One of the best features in this book is that almost every recipe includes multiple variations. For instance, a recipe for Lemon-Garlic Roast Salmon on New Potatoes also offers the variation of Chutney Roast Fish.
Other features, like "Building a Soup," provide basic templates for recipes, teaching you to improvise with your ingredients.
Tidbits & sidebars throughout the book ("Pasta Water: The Hidden Sauce," "Sally's New Years Resolution," etc.) make reading it cover-to-cover a pleasure.
Just after receiving this book, tomatoes hit their peak at our CSA, and we couldn't resist the photo for Ripe Tomato Stacks with Pine Nuts and Mozzarella.
This salad is a bit fussier than salads we typically make. On most nights, we whip up a salad dressing (typically with at least three of the following ingredients: oil, vinegar, mustard, shallots, honey, salt & pepper). Simple but satisfying.
This salad is a wonderful variation on a caprese salad, adding garlic, red pepper flakes, currants, red onion and pine nuts. We made one substitution, using golden raisins in place of currants. The results are not only delicious but also stunning on the plate -- you almost hate to cut into it once assembled.
The only drawback to this recipe is that it is very ingredient heavy (7 for the dressing and 3 for the salad, not counting salt & pepper), but the the resulting salad justifies the investment of ingredients. Perhaps it's not an "everyday" salad, but it would be phenomenal for a dinner party.
What are your favorite salads? Have salad recipes that you use again and again? We'd love to hear about them.
(this photo: Guidepost Magazine)
3 tablespoons fresh lemon juice
1 large garlic clove, minced
1/8 teaspoon freshly-ground black pepper
Generous pinch of red pepper flakes
1/3 medium red onion, cut into 1/4-inch dice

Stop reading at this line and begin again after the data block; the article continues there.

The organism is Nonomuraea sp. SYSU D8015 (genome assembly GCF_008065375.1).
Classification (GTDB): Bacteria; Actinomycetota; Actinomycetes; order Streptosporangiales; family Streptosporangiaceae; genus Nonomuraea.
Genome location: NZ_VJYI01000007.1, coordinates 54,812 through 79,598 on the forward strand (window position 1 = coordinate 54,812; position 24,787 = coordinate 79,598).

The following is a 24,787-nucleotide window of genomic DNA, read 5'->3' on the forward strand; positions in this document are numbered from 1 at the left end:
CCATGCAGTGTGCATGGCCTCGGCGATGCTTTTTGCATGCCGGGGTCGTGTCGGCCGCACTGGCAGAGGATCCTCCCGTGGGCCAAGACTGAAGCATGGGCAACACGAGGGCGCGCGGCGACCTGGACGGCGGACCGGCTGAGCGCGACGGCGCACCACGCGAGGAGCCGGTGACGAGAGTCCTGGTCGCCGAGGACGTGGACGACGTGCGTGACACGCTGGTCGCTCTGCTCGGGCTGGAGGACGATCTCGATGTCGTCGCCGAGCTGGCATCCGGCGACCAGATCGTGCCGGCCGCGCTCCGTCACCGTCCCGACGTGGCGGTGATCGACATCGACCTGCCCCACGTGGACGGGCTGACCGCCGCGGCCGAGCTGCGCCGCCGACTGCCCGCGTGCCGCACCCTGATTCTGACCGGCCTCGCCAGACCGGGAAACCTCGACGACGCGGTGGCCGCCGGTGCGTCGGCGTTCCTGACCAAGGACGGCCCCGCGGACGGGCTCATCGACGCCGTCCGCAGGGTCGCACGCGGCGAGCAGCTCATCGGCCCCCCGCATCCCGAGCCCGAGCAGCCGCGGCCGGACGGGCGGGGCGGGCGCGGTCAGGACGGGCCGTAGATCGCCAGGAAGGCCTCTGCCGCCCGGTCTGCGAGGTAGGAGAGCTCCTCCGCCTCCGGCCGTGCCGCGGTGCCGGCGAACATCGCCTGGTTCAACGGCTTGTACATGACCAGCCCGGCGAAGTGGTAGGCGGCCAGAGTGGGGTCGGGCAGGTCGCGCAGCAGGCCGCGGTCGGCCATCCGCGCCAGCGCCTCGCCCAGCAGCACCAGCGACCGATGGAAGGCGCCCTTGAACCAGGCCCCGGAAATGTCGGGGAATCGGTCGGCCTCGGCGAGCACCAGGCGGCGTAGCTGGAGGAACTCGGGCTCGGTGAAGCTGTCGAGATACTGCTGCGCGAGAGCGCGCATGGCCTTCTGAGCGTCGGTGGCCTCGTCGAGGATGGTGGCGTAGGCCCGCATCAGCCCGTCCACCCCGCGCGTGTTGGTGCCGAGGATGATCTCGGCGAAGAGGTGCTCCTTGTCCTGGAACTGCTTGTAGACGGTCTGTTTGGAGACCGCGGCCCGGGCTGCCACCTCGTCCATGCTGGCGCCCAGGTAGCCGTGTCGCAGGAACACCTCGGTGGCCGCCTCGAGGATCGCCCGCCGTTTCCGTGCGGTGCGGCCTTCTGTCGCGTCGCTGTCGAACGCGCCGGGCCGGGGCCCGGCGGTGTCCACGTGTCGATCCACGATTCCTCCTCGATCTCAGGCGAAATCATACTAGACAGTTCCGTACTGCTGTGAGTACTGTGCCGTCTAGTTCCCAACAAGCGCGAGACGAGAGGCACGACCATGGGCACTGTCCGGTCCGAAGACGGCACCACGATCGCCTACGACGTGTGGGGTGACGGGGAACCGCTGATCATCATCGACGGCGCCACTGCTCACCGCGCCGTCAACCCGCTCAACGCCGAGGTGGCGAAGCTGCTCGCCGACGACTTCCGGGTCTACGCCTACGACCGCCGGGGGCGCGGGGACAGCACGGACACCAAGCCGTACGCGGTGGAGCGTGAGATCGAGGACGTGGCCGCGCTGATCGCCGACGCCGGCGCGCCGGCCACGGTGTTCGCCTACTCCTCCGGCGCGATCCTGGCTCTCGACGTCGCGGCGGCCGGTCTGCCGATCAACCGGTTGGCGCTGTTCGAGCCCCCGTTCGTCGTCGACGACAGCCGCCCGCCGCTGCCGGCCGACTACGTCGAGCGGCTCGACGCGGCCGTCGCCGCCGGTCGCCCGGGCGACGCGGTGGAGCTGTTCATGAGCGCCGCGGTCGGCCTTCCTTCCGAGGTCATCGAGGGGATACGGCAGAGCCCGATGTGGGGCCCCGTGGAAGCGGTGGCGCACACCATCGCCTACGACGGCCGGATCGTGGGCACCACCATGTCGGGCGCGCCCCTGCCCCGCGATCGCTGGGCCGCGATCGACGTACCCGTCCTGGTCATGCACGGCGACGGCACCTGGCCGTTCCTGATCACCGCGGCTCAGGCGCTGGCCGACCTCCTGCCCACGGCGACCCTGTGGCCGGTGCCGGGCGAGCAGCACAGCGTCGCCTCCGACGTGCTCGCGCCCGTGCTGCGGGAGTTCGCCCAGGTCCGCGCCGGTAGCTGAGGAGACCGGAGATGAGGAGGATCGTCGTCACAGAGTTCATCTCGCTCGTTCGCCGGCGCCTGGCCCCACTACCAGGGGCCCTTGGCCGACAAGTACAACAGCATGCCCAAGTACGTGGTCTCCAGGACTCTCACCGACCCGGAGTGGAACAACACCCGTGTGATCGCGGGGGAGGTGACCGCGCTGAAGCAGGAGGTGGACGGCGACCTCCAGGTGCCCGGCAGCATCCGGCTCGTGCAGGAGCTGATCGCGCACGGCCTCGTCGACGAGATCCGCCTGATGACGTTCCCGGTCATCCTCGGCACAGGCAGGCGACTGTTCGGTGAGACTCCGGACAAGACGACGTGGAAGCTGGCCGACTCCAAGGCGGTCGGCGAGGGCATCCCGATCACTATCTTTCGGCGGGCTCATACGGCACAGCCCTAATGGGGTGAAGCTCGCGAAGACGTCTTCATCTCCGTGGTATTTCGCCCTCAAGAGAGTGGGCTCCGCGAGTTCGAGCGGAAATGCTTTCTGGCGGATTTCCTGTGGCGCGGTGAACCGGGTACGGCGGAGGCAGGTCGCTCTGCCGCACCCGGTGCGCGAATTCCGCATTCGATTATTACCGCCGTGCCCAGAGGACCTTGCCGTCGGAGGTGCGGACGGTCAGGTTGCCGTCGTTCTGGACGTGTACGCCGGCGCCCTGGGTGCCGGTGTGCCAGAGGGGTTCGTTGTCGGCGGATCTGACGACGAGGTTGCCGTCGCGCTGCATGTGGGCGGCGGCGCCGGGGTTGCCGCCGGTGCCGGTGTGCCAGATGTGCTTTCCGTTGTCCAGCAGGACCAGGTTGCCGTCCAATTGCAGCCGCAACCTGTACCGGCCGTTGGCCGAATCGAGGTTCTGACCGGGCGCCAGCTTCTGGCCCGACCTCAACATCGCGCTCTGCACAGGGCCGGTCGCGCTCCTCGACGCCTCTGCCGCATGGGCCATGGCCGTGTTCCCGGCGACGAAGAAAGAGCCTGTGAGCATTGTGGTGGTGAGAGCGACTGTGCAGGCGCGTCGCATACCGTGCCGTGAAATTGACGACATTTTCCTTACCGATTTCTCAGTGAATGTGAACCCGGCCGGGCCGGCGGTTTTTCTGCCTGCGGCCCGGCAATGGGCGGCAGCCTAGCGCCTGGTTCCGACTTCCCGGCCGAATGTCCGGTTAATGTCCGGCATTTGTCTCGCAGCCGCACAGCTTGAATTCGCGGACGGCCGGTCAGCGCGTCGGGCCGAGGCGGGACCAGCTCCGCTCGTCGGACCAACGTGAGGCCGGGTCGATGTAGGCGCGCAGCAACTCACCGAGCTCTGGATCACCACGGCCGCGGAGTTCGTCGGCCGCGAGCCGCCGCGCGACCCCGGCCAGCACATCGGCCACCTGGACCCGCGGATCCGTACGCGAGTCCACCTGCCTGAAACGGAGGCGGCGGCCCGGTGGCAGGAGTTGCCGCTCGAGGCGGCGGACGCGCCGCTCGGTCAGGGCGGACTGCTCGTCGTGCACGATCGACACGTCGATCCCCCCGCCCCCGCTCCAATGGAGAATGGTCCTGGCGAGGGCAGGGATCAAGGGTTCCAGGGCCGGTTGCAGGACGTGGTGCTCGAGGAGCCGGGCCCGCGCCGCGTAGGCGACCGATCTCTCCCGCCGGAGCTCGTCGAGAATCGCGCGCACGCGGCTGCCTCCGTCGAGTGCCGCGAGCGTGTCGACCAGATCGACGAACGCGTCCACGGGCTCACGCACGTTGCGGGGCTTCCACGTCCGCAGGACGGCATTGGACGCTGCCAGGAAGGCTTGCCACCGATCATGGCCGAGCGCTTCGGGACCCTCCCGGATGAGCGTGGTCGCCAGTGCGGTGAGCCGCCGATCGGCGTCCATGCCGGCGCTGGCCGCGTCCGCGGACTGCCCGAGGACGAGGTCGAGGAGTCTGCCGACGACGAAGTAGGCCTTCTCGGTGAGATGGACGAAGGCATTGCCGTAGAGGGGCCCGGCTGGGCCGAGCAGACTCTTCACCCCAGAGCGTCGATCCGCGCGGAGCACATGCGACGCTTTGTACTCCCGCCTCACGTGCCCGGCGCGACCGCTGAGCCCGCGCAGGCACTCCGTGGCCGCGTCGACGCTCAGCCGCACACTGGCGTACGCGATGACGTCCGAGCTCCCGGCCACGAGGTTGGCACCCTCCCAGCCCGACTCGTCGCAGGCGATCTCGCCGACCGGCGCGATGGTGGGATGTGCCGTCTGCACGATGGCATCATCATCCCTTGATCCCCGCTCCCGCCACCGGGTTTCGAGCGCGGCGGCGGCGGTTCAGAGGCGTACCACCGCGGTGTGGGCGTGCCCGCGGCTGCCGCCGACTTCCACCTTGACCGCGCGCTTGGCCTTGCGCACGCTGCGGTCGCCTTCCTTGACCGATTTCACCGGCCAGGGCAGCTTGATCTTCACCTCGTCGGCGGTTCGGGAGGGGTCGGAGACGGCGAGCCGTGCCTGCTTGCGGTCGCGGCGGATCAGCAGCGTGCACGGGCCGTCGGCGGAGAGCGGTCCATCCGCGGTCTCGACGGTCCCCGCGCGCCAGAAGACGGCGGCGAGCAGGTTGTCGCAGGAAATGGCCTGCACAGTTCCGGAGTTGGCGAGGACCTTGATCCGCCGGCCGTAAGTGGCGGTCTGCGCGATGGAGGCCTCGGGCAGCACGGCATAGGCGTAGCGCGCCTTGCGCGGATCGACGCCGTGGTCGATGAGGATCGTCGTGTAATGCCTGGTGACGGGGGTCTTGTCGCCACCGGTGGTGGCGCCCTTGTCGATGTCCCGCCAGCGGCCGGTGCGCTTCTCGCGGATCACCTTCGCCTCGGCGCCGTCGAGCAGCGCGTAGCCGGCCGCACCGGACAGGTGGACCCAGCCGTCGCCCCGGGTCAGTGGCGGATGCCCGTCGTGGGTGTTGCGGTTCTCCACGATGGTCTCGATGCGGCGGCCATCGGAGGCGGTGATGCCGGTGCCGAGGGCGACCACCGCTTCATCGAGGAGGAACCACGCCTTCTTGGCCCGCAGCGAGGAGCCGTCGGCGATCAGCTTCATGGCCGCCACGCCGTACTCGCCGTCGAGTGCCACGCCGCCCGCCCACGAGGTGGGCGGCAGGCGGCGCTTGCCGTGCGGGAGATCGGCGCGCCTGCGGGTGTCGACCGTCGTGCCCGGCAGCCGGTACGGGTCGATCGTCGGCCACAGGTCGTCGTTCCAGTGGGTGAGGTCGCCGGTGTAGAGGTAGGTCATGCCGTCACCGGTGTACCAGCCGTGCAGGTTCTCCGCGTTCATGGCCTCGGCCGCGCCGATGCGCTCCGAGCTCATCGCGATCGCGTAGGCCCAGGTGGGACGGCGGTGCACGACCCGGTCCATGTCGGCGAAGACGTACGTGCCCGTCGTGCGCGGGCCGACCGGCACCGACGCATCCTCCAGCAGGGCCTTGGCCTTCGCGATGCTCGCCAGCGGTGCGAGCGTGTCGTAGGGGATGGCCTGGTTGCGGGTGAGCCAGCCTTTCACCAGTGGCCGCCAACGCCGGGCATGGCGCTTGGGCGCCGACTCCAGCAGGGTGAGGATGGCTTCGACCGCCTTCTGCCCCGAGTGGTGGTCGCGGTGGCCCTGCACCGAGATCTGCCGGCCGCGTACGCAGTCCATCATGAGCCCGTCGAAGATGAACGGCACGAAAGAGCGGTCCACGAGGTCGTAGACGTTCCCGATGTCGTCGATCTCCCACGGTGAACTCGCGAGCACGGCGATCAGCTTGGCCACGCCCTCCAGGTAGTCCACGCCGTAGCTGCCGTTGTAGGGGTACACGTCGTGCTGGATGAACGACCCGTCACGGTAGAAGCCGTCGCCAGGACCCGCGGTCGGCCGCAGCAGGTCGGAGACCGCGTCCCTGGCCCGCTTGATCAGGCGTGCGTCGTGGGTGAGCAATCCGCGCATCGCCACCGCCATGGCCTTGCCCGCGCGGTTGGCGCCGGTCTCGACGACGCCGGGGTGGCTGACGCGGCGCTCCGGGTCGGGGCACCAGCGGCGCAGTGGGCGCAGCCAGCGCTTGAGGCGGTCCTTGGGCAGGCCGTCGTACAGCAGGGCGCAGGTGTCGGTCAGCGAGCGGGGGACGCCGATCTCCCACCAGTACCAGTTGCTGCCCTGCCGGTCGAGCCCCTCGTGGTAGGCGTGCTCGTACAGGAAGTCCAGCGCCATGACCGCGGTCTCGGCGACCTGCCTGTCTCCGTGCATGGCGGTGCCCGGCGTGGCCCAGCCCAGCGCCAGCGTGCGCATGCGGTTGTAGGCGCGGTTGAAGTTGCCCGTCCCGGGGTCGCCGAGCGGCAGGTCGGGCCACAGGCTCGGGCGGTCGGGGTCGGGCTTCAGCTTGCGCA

3 tablespoons dried currants
2 tightly-packed tablespoons fresh basil leaves, torn
2/3 cup pine nuts, toasted
5 medium ripe tomatoes
1 pound fresh mozzarella packed in liquid, sliced 1/2 inch thick
About 3 tablespoons extra-virgin olive oil
1. To make the dressing, in a small bowl, combine the lemon juice, garlic, black pepper, red pepper flakes, onion, currants and salt to taste.
2. Let the mixture stand for 20 to 30 minutes.
3. Just before assembling the dish, stir in the basil and all but 1/4 cup of the pine nuts.
4. Core the tomatoes. Check that each is stable when placed cored side down on a plate. (The idea behind this dish is that each tomato will be sliced horizontally and layered with cheese and seasonings so that it looks whole again on the plate. Keep each tomato's slices in order for easy assembly.)
5. Cut each tomato horizontally into 1/2-inch-thick slices. Place the bottom slice of each tomato on a serving platter.
6. Season them with a little salt, then top each with a slice of cheese.
7. Season the cheese with a tablespoon or so of the onion mixture. Continue the layers until all the tomatoes are reassembled.
8. To finish the dish, sprinkle the tomatoes with the reserved pine nuts, the olive oil and any leftover onion mixture. Serve at room temperature.
Serves 4 as main dish
Serves 6-8 as a starter